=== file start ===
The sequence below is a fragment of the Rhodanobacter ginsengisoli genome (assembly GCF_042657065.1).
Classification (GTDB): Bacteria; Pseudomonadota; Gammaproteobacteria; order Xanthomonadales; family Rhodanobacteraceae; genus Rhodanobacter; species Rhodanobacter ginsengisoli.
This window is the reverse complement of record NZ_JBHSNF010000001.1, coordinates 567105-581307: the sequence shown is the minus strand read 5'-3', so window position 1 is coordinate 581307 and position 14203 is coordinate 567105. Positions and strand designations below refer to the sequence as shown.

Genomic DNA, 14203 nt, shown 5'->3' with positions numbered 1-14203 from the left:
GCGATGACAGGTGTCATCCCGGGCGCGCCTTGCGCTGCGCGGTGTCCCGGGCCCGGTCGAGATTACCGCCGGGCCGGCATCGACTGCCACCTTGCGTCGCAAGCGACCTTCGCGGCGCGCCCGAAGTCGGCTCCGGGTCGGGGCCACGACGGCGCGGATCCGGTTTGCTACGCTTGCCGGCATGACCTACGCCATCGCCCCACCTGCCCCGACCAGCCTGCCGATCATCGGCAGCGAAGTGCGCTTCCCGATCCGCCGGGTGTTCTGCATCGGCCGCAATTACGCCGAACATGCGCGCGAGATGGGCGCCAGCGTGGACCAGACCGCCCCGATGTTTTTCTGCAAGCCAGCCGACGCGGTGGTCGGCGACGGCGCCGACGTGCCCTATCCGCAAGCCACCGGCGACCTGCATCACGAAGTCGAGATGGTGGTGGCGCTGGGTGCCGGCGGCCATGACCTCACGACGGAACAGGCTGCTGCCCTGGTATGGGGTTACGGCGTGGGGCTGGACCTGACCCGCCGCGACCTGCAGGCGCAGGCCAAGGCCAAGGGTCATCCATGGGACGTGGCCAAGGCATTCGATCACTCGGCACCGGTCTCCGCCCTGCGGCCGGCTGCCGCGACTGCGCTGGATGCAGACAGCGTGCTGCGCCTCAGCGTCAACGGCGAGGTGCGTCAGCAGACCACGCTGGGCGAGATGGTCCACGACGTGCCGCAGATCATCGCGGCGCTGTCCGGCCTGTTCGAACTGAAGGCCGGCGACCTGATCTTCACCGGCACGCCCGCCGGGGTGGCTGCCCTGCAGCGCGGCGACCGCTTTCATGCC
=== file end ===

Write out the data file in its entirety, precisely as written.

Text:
The sequence below is a fragment of the Rhodanobacter ginsengisoli genome (assembly GCF_042657065.1).
Classification (GTDB): Bacteria; Pseudomonadota; Gammaproteobacteria; order Xanthomonadales; family Rhodanobacteraceae; genus Rhodanobacter; species Rhodanobacter ginsengisoli.
This window is the reverse complement of record NZ_JBHSNF010000001.1, coordinates 567105-581307: the sequence shown is the minus strand read 5'-3', so window position 1 is coordinate 581307 and position 14203 is coordinate 567105. Positions and strand designations below refer to the sequence as shown.

Genomic DNA, 14203 nt, shown 5'->3' with positions numbered 1-14203 from the left:
GCGATGACAGGTGTCATCCCGGGCGCGCCTTGCGCTGCGCGGTGTCCCGGGCCCGGTCGAGATTACCGCCGGGCCGGCATCGACTGCCACCTTGCGTCGCAAGCGACCTTCGCGGCGCGCCCGAAGTCGGCTCCGGGTCGGGGCCACGACGGCGCGGATCCGGTTTGCTACGCTTGCCGGCATGACCTACGCCATCGCCCCACCTGCCCCGACCAGCCTGCCGATCATCGGCAGCGAAGTGCGCTTCCCGATCCGCCGGGTGTTCTGCATCGGCCGCAATTACGCCGAACATGCGCGCGAGATGGGCGCCAGCGTGGACCAGACCGCCCCGATGTTTTTCTGCAAGCCAGCCGACGCGGTGGTCGGCGACGGCGCCGACGTGCCCTATCCGCAAGCCACCGGCGACCTGCATCACGAAGTCGAGATGGTGGTGGCGCTGGGTGCCGGCGGCCATGACCTCACGACGGAACAGGCTGCTGCCCTGGTATGGGGTTACGGCGTGGGGCTGGACCTGACCCGCCGCGACCTGCAGGCGCAGGCCAAGGCCAAGGGTCATCCATGGGACGTGGCCAAGGCATTCGATCACTCGGCACCGGTCTCCGCCCTGCGGCCGGCTGCCGCGACTGCGCTGGATGCAGACAGCGTGCTGCGCCTCAGCGTCAACGGCGAGGTGCGTCAGCAGACCACGCTGGGCGAGATGGTCCACGACGTGCCGCAGATCATCGCGGCGCTGTCCGGCCTGTTCGAACTGAAGGCCGGCGACCTGATCTTCACCGGCACGCCCGCCGGGGTGGCTGCCCTGCAGCGCGGCGACCGCTTTCATGCC